In any given country, pipelines play an important role in providing the needed fuels for sustaining vital functions such as power generation, heating supply and transportation. But when pipelines are not adequately maintained, there is a tendency that they might turn to instruments of wastage…
In any given country, pipelines play an important role in providing the needed fuels for sustaining vital functions such as power generation, heating supply and transportation. But when pipelines are not adequately maintained, there is a tendency that they might turn to instruments of wastage.
In Nigeria, pipeline and storage depots for the distribution of petroleum products are divided into five operational zones. They include Port-Harcourt, Warri, Mosimi, Kaduna and Gombe operational zones. These are administered by Pipelines and Products Marketing Company Limited (PPMC), a subsidiary of Nigerian National Petroleum Corporation (NNPC), for easy distribution of products across the country.
However, a total of 3,035.62 metric tonnes of petroleum products valued at N191.8 billion was lost by the five operational zones in the last one decade (2003-2012), as shown in the NNPC annual statistical bulletin.
Among the five operational zones, Port Harcourt recorded the highest product loss of 1,301.69 metric tonnes valued at N77.7 billion. This represents 42 percent of the total products lost by the five operational zones.
Mosimi operational zone, located at Ejigbo in Lagos State, had the second-highest record of products lost, which is 1,295.54 metric tonnes valued at N86.9 billion; while Warri operational zone came third with the loss of 344.91 metric tonnes of petroleum product valued at N20.8 billion.
The Kaduna operational zone occupied the fourth position with total product loss of 63.27 metric tonnes valued at N4.9 billion; while Gombe operational zone accounted for the least products lost to the tune of 30.21 metric tonnes valued at N1.5 billion.
The loss in the operational zones can be attributed to pipeline failure which is caused mainly by ageing, corrosion, mechanical failure such as welding defects, pressure surge problems, stress, and wall thickness, according to a research by C. H. Achebe, U. C. Nneke and O. E. Anisiji.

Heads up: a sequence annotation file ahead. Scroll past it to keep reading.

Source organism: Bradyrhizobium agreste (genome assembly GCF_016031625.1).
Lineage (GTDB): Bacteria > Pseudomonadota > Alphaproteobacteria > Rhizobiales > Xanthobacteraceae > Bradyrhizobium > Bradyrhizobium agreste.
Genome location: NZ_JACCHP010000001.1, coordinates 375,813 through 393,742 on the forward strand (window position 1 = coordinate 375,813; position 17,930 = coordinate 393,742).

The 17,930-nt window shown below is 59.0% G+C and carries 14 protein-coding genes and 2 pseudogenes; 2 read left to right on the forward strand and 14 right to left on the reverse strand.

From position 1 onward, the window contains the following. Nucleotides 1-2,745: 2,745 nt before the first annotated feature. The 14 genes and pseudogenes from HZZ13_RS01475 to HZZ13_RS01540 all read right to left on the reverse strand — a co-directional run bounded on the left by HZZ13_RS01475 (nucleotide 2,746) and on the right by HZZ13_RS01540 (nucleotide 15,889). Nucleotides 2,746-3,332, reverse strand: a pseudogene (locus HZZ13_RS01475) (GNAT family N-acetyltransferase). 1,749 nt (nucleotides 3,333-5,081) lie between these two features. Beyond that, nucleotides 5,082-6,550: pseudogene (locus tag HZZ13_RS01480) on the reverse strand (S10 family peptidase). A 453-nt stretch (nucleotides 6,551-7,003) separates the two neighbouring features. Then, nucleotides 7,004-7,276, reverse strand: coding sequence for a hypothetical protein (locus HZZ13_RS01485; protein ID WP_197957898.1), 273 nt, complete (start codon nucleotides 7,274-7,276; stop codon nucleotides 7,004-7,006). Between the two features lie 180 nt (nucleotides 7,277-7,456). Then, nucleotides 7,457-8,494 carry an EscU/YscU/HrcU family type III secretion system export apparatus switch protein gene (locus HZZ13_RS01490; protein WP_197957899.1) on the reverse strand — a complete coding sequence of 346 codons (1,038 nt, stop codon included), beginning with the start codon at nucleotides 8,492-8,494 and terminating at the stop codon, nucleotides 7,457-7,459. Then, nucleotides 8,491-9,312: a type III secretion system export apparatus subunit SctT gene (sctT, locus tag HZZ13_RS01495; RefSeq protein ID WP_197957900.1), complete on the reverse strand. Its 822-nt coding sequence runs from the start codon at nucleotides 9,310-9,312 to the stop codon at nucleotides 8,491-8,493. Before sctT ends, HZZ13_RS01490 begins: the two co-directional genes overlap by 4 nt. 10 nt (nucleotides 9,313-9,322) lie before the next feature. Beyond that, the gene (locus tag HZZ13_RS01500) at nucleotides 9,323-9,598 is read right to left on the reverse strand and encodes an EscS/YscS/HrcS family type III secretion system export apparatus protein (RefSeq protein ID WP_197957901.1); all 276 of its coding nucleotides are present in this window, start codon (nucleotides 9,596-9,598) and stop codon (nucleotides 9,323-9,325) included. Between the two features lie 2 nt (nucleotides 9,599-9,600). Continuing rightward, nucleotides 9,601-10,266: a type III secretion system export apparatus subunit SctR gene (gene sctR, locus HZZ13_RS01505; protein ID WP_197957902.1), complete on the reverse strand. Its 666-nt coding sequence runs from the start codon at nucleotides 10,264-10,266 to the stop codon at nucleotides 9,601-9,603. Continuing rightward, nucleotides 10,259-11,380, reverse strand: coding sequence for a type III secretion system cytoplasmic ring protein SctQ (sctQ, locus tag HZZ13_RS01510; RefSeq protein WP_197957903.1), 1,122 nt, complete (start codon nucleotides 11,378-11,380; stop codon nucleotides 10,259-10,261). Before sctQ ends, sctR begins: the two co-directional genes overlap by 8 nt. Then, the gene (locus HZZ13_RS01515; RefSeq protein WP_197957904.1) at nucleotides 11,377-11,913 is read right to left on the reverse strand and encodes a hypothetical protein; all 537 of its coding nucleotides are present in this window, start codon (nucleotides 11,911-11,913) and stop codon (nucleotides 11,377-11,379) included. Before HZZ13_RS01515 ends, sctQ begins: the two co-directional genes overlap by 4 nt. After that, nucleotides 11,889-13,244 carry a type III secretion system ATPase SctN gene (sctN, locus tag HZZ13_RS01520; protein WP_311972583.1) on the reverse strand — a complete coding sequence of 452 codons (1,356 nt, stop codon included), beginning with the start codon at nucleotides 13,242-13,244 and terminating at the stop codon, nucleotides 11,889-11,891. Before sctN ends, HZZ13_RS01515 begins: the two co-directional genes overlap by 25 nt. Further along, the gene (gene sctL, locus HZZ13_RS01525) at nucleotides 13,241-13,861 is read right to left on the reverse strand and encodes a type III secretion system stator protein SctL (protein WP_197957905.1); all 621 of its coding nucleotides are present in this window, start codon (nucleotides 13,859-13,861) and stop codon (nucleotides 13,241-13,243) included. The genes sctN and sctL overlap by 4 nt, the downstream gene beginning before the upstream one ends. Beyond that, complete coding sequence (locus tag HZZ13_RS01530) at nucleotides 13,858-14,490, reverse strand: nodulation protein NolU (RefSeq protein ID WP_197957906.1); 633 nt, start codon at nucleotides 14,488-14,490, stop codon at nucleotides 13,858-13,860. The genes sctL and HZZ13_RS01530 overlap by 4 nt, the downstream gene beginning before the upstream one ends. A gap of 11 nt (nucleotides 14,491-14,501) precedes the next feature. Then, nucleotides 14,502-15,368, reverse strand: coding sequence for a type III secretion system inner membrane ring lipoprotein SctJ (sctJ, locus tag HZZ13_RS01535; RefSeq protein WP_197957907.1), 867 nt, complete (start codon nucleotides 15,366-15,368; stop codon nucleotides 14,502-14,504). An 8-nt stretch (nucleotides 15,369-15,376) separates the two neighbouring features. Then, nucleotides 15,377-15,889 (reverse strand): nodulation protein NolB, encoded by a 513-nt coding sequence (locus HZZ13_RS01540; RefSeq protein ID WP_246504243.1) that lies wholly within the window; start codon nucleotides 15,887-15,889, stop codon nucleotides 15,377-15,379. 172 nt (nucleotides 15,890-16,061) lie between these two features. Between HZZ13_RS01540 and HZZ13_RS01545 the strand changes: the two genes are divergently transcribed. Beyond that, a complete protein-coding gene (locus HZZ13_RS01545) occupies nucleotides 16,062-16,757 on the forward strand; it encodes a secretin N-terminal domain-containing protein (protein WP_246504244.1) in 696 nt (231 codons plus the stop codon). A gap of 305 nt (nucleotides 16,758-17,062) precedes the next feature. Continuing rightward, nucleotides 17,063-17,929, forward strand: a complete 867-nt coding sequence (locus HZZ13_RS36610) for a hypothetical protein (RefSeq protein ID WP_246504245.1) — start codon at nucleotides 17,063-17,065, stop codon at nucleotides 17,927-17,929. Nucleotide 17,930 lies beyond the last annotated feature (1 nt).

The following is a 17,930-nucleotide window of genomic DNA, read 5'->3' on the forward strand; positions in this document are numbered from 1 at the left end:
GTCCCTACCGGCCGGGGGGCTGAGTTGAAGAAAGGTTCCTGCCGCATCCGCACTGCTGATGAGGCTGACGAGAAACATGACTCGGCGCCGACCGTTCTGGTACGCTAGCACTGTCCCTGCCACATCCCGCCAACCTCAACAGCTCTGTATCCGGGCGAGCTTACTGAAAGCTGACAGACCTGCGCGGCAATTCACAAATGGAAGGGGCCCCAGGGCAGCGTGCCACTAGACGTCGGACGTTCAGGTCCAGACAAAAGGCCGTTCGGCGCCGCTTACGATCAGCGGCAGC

The research finding also shows that 42 percent of pipeline failure was caused by mechanical-induced problem, 18 percent by corrosion, 24 percent by third-party activities, 10 percent by operational error, and the remaining 6 percent was caused by natural hazards.
This is in consonance with data released by NNPC on pipeline vandalism and rupture. A total of 20,381 and 303 cases of pipeline vandalism and rupture were recorded, respectively, during the 10-year period. We observed that operational zones which recorded large proportion of product loss simultaneously had large cases of pipeline vandalism and rupture.
Port Harcourt operational zone, being a zone with the highest record of product loss, had 7,553 cases of pipeline vandalism, which was the highest among the operational zones, and 49 cases of pipeline ruptures.
In the case of Mosimi zone, it had 86 cases of rupture, making it second on pipeline rupture chart. It also occupied the third place on pipeline vandalism table with 3,597 cases. With 4,297 cases of pipeline vandalism, Warri operational zone occupied the second place after Port-Harcourt on pipeline vandalism chart.
The northern operational zone, Kaduna, accounted for the least cases of pipeline vandalism with 2,303 cases, while Gombe had the least record of pipeline rupture with 7 cases.
On year-by-year analysis, 2005 recorded the highest number of product loss to the tune of 661.81 metric tonnes valued at N41.6 billion. The increase in products lost during this year under consideration was due to pipeline vandalism and rupture to the tune of 2,237 and 21 cases, respectively. But this is also partly attributable to fire outbreak because the year 2005 had the highest record of fire outbreaks with 117 cases.